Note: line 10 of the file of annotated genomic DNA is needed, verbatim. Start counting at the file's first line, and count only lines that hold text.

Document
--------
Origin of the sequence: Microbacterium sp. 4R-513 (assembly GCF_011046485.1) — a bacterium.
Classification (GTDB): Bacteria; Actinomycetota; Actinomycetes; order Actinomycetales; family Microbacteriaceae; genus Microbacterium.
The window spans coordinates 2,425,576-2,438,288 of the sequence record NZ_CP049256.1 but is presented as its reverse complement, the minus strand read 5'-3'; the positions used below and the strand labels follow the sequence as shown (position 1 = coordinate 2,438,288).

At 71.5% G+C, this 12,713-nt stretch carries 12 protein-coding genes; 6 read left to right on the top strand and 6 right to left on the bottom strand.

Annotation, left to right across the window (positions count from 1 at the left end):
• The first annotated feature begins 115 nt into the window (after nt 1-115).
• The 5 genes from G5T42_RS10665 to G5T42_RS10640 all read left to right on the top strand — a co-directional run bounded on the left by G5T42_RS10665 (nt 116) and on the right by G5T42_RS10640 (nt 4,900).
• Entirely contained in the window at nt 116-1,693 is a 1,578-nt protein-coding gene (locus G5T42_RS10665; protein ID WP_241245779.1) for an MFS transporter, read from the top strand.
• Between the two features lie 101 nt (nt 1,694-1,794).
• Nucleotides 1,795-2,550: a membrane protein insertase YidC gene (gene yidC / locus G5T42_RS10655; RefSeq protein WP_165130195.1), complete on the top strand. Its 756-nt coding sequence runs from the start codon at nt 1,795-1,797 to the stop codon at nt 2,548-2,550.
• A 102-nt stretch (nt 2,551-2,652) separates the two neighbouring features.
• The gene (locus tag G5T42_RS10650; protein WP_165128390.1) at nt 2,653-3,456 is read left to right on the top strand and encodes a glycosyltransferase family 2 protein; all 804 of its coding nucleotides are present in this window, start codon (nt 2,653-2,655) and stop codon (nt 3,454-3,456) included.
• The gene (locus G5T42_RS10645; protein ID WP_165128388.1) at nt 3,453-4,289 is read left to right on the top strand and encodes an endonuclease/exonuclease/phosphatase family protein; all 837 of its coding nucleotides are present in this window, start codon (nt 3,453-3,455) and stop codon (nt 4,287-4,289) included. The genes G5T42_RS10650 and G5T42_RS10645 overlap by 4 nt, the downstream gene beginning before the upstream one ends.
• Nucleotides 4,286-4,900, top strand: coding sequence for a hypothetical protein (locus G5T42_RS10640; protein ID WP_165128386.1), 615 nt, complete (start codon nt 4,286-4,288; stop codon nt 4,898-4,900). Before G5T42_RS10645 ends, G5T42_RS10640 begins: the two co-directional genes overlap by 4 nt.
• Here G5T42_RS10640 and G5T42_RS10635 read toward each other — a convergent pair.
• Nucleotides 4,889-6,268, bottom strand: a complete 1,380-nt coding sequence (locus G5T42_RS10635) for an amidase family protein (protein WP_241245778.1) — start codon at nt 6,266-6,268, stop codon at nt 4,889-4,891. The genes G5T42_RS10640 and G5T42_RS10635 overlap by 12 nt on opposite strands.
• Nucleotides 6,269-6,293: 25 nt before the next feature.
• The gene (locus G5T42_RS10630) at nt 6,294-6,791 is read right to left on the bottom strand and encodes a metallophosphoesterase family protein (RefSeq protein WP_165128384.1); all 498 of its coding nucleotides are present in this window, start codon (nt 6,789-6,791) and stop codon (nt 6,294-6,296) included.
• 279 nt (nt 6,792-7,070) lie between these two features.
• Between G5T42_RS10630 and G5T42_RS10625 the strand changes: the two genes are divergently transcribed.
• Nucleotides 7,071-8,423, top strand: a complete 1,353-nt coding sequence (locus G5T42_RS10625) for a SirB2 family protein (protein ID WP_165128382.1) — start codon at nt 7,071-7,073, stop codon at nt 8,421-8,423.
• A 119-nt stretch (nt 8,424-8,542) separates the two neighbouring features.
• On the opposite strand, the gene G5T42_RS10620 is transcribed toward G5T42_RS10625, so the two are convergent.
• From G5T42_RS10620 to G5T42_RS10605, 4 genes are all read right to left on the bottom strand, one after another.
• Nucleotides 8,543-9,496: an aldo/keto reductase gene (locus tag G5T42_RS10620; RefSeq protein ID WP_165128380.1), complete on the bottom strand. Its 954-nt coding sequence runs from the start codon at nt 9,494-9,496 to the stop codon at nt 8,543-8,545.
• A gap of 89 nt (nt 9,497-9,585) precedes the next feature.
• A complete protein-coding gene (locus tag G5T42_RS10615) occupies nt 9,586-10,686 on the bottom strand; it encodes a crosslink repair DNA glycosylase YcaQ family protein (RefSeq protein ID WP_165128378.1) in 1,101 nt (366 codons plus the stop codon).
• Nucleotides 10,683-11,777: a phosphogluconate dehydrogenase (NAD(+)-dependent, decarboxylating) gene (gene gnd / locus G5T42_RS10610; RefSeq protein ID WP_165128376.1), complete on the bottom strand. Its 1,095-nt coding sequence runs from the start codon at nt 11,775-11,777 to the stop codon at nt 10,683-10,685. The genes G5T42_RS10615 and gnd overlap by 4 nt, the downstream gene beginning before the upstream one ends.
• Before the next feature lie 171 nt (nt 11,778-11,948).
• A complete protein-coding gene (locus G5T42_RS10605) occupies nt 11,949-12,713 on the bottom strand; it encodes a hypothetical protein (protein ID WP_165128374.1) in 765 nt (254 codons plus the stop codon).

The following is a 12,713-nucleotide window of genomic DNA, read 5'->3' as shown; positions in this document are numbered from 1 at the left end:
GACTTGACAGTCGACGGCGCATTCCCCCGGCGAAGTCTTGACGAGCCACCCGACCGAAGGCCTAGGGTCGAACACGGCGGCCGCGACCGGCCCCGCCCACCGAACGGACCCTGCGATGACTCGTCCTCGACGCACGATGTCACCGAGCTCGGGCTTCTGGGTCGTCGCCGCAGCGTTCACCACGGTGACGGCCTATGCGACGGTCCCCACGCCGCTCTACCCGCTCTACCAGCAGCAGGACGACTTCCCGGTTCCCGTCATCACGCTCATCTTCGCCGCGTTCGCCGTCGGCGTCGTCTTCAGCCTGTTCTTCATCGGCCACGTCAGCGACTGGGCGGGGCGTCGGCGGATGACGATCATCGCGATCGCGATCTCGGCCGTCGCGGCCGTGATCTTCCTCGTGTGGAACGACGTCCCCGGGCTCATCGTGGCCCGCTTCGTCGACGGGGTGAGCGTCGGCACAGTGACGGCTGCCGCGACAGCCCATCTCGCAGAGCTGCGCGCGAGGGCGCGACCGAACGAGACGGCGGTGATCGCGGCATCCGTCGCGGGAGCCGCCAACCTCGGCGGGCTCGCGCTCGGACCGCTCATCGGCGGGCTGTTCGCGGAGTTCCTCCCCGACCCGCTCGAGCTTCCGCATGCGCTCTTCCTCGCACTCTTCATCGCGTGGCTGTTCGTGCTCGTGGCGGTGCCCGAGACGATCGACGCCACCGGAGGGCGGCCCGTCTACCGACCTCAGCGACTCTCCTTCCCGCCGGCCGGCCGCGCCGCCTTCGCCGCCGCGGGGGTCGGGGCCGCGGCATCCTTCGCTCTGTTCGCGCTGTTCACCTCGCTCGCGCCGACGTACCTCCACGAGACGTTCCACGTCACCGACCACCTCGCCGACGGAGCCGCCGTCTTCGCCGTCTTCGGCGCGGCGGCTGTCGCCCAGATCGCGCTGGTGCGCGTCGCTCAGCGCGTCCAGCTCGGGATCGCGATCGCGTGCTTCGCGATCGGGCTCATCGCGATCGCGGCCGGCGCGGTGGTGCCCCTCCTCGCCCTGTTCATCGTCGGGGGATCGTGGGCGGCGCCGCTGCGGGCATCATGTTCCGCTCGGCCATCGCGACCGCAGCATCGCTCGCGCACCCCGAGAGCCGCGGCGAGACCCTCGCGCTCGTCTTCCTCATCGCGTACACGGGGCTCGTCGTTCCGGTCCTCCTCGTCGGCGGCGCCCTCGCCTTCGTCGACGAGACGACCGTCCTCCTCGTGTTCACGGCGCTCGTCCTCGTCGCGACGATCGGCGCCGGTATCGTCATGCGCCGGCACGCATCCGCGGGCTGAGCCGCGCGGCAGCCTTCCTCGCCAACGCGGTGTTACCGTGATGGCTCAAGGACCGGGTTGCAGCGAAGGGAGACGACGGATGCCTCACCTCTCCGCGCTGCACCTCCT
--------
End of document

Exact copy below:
• Nucleotides 1,795-2,550: a membrane protein insertase YidC gene (gene yidC / locus G5T42_RS10655; RefSeq protein WP_165130195.1), complete on the top strand. Its 756-nt coding sequence runs from the start codon at nt 1,795-1,797 to the stop codon at nt 2,548-2,550.